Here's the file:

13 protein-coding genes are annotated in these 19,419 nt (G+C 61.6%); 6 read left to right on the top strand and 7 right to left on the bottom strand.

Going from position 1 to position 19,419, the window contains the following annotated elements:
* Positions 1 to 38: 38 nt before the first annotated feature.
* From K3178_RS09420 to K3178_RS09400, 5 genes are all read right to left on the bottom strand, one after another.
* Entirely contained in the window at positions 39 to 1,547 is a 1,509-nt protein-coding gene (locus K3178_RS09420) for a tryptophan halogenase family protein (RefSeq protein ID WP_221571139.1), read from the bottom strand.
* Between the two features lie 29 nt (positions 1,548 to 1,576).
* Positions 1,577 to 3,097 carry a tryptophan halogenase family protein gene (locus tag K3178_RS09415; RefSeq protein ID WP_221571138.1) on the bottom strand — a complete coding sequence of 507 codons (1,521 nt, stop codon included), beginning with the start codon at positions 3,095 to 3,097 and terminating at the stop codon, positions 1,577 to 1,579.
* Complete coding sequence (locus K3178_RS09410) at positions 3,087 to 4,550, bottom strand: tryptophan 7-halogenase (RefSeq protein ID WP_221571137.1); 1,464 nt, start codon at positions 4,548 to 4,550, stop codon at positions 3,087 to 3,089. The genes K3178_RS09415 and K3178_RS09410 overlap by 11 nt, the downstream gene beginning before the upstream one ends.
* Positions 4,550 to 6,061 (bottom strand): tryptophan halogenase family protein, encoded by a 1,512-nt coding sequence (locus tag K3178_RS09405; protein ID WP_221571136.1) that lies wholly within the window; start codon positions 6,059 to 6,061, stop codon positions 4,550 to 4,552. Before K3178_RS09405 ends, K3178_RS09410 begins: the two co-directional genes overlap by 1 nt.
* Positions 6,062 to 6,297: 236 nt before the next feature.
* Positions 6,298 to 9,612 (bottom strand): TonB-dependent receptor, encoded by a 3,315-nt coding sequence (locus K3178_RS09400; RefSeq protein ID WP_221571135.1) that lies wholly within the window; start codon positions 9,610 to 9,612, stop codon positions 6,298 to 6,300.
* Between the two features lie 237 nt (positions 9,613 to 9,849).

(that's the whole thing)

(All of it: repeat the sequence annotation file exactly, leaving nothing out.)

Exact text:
13 protein-coding genes are annotated in these 19,419 nt (G+C 61.6%); 6 read left to right on the top strand and 7 right to left on the bottom strand.

Going from position 1 to position 19,419, the window contains the following annotated elements:
* Positions 1 to 38: 38 nt before the first annotated feature.
* From K3178_RS09420 to K3178_RS09400, 5 genes are all read right to left on the bottom strand, one after another.
* Entirely contained in the window at positions 39 to 1,547 is a 1,509-nt protein-coding gene (locus K3178_RS09420) for a tryptophan halogenase family protein (RefSeq protein ID WP_221571139.1), read from the bottom strand.
* Between the two features lie 29 nt (positions 1,548 to 1,576).
* Positions 1,577 to 3,097 carry a tryptophan halogenase family protein gene (locus tag K3178_RS09415; RefSeq protein ID WP_221571138.1) on the bottom strand — a complete coding sequence of 507 codons (1,521 nt, stop codon included), beginning with the start codon at positions 3,095 to 3,097 and terminating at the stop codon, positions 1,577 to 1,579.
* Complete coding sequence (locus K3178_RS09410) at positions 3,087 to 4,550, bottom strand: tryptophan 7-halogenase (RefSeq protein ID WP_221571137.1); 1,464 nt, start codon at positions 4,548 to 4,550, stop codon at positions 3,087 to 3,089. The genes K3178_RS09415 and K3178_RS09410 overlap by 11 nt, the downstream gene beginning before the upstream one ends.
* Positions 4,550 to 6,061 (bottom strand): tryptophan halogenase family protein, encoded by a 1,512-nt coding sequence (locus tag K3178_RS09405; protein ID WP_221571136.1) that lies wholly within the window; start codon positions 6,059 to 6,061, stop codon positions 4,550 to 4,552. Before K3178_RS09405 ends, K3178_RS09410 begins: the two co-directional genes overlap by 1 nt.
* Positions 6,062 to 6,297: 236 nt before the next feature.
* Positions 6,298 to 9,612 (bottom strand): TonB-dependent receptor, encoded by a 3,315-nt coding sequence (locus K3178_RS09400; RefSeq protein ID WP_221571135.1) that lies wholly within the window; start codon positions 9,610 to 9,612, stop codon positions 6,298 to 6,300.
* Between the two features lie 237 nt (positions 9,613 to 9,849).